Winnipeg Free Press - PRINT EDITION

The thrill is gone

Rendered practically pointless, the NHL All-Star Game is rapidly losing its lustre

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OTTAWA -- Gordie Howe walked through the media hotel lobby on Friday, still thinking enough of the NHL All-Star Game to make an appearance, even if today's most popular player doesn't see it that way.

It's hard to imagine Howe standing up in front of reporters back in the day and telling them he was taking a pass on the all-star game. Players in Howe's era, to a fault, did what the league asked of them and that included promoting hockey.

Today's leading men? Not so much. Despite their salaries being directly tied to hockey-generated revenues, if players don't want to attend the all-star game, the precedent has been set, so taking a pass isn't a big deal.

Mega-star Alex Ovechkin said "no thanks" to this year's game in Ottawa and won't face admonishments from the league or the Washington Capitals.

With Sidney Crosby unable to play due to post-concussion syndrome the NHL's star power is a little dimmer than usual. Ovechkin, however, has elected to take a warm-climate vacation and leave his league and game hanging.

The biggest name in the game is hurt and the Robin to his Batman has decided to take a powder. Talk about selfish. Talk about petulant. Talk about biting the hand that feeds you. Just don't talk about the honour that comes with being selected an all-star. Ovechkin can't, or won't, hear you.

Some, like Philadelphia Flyers defenceman Kimmo Timonen, still believe the all-star game is worth supporting.

"I always think this is kind of your personal choice, but for the fans, I don't think it's right," he said. "The fans are the ones who pay our salary. They wanted to see him. He's one of the best players in the world. At the same time, it's been a long season and maybe he's got a tiny injury for something. But as a fan, I wanted to see him here."

In the hockey world, that's a nuclear call-out. Players never say much about one another and for Timonen to go down this road, real resentment must be brewing among some players.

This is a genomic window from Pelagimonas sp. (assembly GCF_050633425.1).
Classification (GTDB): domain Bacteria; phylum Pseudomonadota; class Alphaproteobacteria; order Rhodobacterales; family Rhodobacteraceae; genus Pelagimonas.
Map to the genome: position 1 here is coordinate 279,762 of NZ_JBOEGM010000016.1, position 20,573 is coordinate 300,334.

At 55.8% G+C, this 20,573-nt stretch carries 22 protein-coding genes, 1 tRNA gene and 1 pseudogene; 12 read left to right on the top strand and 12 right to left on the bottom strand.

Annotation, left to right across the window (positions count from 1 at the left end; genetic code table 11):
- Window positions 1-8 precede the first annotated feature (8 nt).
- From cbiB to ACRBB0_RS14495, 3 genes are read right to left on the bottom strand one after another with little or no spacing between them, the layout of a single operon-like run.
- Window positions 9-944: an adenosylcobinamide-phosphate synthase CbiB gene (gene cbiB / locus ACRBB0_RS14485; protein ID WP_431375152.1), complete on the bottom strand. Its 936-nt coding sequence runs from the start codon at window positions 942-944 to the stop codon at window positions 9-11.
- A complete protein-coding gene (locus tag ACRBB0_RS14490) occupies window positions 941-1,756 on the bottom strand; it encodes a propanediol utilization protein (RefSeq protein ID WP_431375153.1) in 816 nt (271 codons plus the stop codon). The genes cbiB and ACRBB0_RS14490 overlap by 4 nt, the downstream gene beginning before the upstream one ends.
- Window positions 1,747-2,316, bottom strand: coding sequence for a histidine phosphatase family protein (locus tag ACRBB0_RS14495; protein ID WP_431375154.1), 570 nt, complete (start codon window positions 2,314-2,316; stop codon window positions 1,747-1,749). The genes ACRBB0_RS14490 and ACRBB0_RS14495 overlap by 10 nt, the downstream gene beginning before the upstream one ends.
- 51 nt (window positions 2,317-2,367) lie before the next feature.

Is Ovechkin at fault? Certainly. But worse is the process that affords him the wiggle room to get out of it.

The game is a mish-mash, with the criteria for participation changing from year to year and the league constantly tinkering in search of a successful formula.

Enough with the tweaking. We don't need a remodel, it's a teardown job. Bulldoze it and start from scratch.

The most anticipated aspect of the weekend is the Fantasy Player Draft on Thursday night with the rest being a three-day drip of anticlimactic non-events culminating in Sunday's snoozer.

The NHL has made strides while working to include the fans as often as possible. Suspensions are no longer handed down to players without an explanation for the people that buy tickets. Brendan Shanahan gets out his handycam and shoots a video to explain what's what.

But the all-star game and its processes, which asks the fans to elect the game's starters, is still one of those behind-the-curtain deals where there is not enough transparency or accountability to those fans.

Cancelling the all-star game is going too far. Fans want to have a chance to see all the best players in hockey on the same ice at the same time. It should be a recipe for success and not disaster.

Lots is in place to make this a winner. What's missing is a strategy and the will and commitment to follow it.

Maybe Ovechkin has it right. Maybe he shouldn't feel obligated to attend because the ship is so rudderless.

Maybe that's the shame in all this.

gary.lawless@freepress.mb.ca Twitter: @garylawless

Republished from the Winnipeg Free Press print edition January 28, 2012 C3


Updated on Saturday, January 28, 2012 at 9:58 AM CST: adds fact box

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About Gary Lawless

Gary Lawless is the Free Press sports columnist and co-host of the Hustler and Lawless show on TSN 1290 Winnipeg and www.winnipegfreepress.com
Lawless began covering sports as a rookie reporter at The Chronicle-Journal in Thunder Bay after graduating from journalism school at Durham College in Ontario.
After a Grey Cup winning stint with the Toronto Argonauts in the communications department, Lawless returned to Thunder Bay as sports editor.
In 1999 he joined the Free Press and after working on the night sports desk moved back into the field where he covered pro hockey, baseball and football beats prior to being named columnist.


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